If you’re tired of eating oatmeal for breakfast, and are looking for some warm breakfasts to help you get through the fall and winter seasons, look no further! Here are three delicious—and very nutritious—oatmeal substitutes.
Healthy Alternative to Oatmeal
The most versatile of all pseudograins! Boil quinoa in water for a simple gluten-free cereal, then top it with creative delights such as fresh or dried fruit, cinnamon, maple syrup, and nuts and seeds! Due to its mild flavor and high protein content, using quinoa as an oatmeal substitute makes for a delicious breakfast. A great way to increase the protein content and flavor of cooked quinoa is by adding Vega Sport® Protein or another plant protein powder to it, along with your favorite milk alternative, to make a creamy, porridge-like texture, and give it an awesome vanilla, chocolate or berry flavor!
Don’t be fooled by the name–buckwheat does not contain wheat! It’s classified as a seed in the same family as rhubarb. Buckwheat also contains the mineral magnesium, which helps your body to metabolize carbohydrates, fats, and proteins, as well as supporting the development of healthy tissue, teeth and bones.1 Buckwheat as an oatmeal substitute has a mild nutty flavour and can also be used in place of breakfast cereals. Try it topped with your favorite non-dairy milk, along with bananas, raw nuts, and seeds!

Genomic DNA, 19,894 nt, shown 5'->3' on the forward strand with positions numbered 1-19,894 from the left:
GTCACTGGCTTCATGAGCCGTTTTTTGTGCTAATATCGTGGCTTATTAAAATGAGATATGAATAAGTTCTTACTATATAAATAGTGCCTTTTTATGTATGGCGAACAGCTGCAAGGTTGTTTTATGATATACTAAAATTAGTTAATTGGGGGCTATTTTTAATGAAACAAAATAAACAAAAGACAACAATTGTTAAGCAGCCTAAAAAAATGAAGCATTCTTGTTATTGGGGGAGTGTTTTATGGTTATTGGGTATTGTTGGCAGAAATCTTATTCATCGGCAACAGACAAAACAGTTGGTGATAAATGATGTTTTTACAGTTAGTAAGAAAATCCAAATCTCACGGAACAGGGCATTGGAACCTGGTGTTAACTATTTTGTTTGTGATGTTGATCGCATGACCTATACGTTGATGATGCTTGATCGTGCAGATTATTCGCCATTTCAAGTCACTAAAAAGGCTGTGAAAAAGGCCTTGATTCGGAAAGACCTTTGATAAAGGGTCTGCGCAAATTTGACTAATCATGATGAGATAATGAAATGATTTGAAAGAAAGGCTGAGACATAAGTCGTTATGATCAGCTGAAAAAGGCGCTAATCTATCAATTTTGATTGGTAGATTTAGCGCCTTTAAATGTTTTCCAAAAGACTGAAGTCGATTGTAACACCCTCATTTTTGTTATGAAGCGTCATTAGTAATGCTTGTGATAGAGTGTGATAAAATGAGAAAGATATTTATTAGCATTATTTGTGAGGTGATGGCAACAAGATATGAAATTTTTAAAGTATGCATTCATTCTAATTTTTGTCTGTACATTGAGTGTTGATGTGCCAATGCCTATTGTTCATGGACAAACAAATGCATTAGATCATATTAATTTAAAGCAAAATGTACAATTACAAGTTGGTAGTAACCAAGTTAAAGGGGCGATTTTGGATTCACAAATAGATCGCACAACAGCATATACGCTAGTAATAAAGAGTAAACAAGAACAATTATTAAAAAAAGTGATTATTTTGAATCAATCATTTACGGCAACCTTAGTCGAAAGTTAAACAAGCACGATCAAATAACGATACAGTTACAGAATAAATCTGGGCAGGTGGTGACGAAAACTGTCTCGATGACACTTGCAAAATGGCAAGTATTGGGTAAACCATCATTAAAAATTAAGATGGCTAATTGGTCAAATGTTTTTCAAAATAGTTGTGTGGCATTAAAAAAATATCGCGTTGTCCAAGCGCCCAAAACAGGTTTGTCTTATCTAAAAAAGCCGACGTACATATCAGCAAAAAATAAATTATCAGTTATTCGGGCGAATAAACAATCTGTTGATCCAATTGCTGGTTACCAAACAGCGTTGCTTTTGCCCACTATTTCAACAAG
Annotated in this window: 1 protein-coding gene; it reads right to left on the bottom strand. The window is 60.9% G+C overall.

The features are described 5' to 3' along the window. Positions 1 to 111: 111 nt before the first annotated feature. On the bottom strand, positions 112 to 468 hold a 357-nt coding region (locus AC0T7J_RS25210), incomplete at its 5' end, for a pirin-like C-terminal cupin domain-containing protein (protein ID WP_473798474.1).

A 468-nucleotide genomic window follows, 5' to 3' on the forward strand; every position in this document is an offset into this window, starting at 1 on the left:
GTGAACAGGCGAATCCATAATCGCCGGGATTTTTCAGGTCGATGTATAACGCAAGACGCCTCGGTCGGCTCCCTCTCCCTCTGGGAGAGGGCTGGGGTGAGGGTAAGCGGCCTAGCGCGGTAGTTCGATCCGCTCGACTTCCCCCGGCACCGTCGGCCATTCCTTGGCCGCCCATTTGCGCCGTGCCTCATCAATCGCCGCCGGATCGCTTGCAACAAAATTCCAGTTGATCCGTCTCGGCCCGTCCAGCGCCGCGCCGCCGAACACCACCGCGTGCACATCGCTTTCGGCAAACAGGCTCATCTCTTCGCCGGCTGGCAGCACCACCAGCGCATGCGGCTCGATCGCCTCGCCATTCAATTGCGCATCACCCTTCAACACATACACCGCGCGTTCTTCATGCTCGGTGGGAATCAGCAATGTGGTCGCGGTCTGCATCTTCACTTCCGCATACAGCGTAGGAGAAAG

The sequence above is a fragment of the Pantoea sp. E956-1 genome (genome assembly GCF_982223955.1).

Have you ever heard of a brown rice breakfast? If not, you’re in for a treat!
Brown rice is rich in fiber, selenium, and other minerals such as manganese. The importance of eating a diet high in fiber is not only important to keep you full, but has been linked to healthy weight management as well!2 Try making your usual oatmeal breakfast with brown rice, and see and feel the difference it makes both in the short and long term!
Knowing alternatives and substitutes to your favorite meals (like oatmeal) is a great way to expand your knowledge. And your taste buds!
Share your favorite oatmeal-alternative breakfast creations!
1. Health Canada. (2007). Monograph: Magnesium. Retrieved 9/1/13 from http://webprod.hc-sc.gc.ca/nhpid-bdipsn/monoReq.do?id=135&lang=eng
2. Slavin JL. (2008). Position of the American Dietetic Association: Health Implications of dietary fiber. Journal of the American Dietetic Association. 108(10):1716-31.